The race is run, the results are in. The months of training, improvement, learning, bodily abuse (forcing myself to eat healthily and cut down on alcohol are bodily abuse, right?) are at an end. The goal was to beat a personal best time for an organised 10km race I run every year, a pb that has stood since the first time I ran it twelve years ago. And today was the day of the race.
So what happened? Did I manage it? Well, yes, yes I did. And not only by a second or two, I managed to chop off a full minute and fifteen seconds! My finish time was a shade under 45:30, far beyond my expectations at the outset. The ghost of twelve years is no more, here’s to the future ghost of 2022!
Obviously I was pleased with my performance, and lucky that everything came right on the day. Indulge me as I take us through some of the highlights.
The journey there was uneventful, parking no problem, registration took seconds. The weather was perfect: cool but sunny, breezy but not windy. No immediate concerns from the off.
All my thinking leading up to this had been around ensuring my pacing was correct. A few weeks ago I ran a 10km race but I went off too quickly and suffered in the second half, so didn’t want to repeat that. I’d already worked out my target splits based on last years race – it’s a hilly course so some kilometres are naturally slower than others.
Before I headed out to the start, I sat in my car and jotted the target times on the back of my hand. This is something I hadn’t practised in my training, how hard could it be? Very hard, apparently. My pen was a bit rubbish and it ended up taking me ages. Next time, get a decent pen and maybe write the times on my hand before leaving the house!
At the start of the race I lined up somewhere between the 40 and 50 minute markers; these were a bit close together for my liking and I felt a bit contained with the other runners. When we set off I ran within the pack but found some space for my stride, it wasn’t long before we naturally stretched out and I had a good amount of personal space for the majority of the race. I managed to keep the right pace I’d planned and as the pack thinned I could focus on the times I wanted to run. The third km was a slower target pace, and I felt good dropping down and letting people overtake me, maybe I’d get them at the end!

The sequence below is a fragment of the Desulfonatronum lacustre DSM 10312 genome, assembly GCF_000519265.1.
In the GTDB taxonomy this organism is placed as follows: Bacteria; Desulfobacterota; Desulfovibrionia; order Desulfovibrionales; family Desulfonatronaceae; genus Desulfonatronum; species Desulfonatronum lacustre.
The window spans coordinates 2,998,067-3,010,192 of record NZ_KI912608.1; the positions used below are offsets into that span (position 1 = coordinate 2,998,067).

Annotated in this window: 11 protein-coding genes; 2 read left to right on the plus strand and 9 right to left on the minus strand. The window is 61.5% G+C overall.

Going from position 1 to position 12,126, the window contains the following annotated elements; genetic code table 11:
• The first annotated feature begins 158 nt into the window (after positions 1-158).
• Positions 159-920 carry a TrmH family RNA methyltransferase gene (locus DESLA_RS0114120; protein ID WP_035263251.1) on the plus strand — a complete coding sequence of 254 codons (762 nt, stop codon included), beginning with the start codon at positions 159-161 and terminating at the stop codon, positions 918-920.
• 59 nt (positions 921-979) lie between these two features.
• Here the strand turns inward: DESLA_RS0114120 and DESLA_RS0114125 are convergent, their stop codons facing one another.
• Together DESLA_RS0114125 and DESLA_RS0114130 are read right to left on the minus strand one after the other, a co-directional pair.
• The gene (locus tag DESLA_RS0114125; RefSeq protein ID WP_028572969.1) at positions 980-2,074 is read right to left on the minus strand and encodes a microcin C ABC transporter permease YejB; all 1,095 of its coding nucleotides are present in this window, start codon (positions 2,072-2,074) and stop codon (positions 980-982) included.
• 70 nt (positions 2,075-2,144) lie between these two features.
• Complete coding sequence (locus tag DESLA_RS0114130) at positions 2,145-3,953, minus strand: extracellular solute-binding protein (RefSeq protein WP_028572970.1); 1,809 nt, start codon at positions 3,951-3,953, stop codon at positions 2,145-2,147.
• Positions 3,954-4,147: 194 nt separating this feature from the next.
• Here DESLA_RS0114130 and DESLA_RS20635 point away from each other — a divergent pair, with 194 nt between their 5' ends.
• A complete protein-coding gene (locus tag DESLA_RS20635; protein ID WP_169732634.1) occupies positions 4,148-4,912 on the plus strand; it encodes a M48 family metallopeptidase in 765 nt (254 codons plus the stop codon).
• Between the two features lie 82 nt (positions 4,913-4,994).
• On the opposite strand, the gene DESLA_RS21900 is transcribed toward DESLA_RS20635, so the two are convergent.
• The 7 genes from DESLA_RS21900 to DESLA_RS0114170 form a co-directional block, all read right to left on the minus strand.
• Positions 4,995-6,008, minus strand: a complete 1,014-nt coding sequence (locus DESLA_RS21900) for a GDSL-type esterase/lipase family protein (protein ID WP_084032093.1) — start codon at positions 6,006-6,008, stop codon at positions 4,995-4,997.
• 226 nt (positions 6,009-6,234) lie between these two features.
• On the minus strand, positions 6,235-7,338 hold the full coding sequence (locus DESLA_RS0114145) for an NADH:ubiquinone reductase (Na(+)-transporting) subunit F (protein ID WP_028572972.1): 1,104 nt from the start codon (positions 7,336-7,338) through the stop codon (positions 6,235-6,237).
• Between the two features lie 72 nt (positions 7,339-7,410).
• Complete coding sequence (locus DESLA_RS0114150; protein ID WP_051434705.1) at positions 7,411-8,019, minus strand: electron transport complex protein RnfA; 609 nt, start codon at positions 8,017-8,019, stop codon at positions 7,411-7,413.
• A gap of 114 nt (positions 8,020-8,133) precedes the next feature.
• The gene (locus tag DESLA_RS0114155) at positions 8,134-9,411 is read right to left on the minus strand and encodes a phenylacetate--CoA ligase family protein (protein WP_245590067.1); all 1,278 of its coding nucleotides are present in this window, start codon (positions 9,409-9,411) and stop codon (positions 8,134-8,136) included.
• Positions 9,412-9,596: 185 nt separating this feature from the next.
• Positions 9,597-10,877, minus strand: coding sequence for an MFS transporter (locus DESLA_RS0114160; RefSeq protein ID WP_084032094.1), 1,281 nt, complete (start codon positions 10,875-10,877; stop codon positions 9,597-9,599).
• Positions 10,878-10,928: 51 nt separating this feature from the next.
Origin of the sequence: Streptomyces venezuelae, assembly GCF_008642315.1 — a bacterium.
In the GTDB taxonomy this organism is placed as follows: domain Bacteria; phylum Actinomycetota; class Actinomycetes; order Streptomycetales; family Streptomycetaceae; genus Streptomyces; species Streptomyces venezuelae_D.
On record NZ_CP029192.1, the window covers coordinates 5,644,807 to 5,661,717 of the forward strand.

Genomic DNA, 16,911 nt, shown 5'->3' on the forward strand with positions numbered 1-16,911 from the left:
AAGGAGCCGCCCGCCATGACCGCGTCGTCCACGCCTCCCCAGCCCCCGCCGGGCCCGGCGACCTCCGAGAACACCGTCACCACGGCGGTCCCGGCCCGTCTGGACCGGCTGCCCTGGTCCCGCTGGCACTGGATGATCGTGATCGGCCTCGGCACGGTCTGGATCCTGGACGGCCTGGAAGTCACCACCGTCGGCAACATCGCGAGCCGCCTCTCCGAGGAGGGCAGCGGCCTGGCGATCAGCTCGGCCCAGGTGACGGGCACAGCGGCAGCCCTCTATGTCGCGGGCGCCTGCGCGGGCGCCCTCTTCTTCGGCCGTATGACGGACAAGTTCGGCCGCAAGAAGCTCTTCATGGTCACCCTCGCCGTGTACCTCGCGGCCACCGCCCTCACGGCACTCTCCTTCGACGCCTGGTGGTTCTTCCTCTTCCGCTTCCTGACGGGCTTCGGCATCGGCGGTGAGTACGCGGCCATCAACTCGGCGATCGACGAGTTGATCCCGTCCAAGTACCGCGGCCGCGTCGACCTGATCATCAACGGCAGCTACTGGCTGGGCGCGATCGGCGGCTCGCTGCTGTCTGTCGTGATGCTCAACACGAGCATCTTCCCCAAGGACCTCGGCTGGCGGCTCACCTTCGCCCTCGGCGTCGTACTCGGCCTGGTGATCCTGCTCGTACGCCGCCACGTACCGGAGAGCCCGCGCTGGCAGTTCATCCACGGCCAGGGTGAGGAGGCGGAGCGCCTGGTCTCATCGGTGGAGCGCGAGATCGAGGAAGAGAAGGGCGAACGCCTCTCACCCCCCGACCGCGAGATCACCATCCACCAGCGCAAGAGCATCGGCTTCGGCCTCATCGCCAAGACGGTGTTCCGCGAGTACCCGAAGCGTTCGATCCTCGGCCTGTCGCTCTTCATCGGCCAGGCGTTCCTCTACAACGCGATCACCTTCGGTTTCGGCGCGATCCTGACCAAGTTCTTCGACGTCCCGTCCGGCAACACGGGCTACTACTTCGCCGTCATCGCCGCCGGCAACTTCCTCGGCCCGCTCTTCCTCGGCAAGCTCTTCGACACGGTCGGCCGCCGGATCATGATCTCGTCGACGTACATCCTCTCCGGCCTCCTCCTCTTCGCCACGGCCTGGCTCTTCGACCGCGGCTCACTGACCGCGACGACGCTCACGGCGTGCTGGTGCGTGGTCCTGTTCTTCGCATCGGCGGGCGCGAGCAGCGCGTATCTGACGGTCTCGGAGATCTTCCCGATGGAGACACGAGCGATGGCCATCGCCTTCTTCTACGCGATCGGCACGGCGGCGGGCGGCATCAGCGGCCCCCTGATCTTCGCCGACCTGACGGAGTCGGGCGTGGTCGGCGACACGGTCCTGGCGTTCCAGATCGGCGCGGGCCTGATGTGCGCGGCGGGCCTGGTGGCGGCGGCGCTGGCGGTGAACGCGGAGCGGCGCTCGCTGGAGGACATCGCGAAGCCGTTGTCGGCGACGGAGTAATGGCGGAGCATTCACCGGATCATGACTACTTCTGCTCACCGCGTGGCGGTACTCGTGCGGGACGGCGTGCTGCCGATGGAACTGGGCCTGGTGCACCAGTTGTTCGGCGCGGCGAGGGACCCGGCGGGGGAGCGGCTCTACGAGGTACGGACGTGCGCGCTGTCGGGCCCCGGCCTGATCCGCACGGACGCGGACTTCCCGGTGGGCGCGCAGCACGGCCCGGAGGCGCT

Through all ten kilometres I kept to my pacing strategy, feeling relaxed and comfortable as I went. Sticking to a target pace isn’t that straightforward and I came in a few seconds under target each kilometre. By the time I came to the 8km marker I knew I was well under my target time, I just needed to keep the consistency to the end. The ninth kilometre was hilly, but I dug deep and hit that target too, and as I came through the final half kilometre the course levelled and dropped down the other side, leading to a fast finish in front of a reasonable sized and kindly vocal crowd.
It was exhausting but felt extremely good. Once I caught my breath I saw and spoke to a few of the runners I’d been running alongside throughout the race. One of them told me he was running twenty miles today, the 10k run we’d just completed was just a short part of that. And he beat me. I decided not to talk to him any more!
This was a massive personal achievement that has been in the making since I finished the same race twelve months ago. I knew it was possible with the right levels of training, and have come out with (let’s face it) a new target to beat next year. And how do I feel about that?
Bring it on!
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Well done my friend. Well done!
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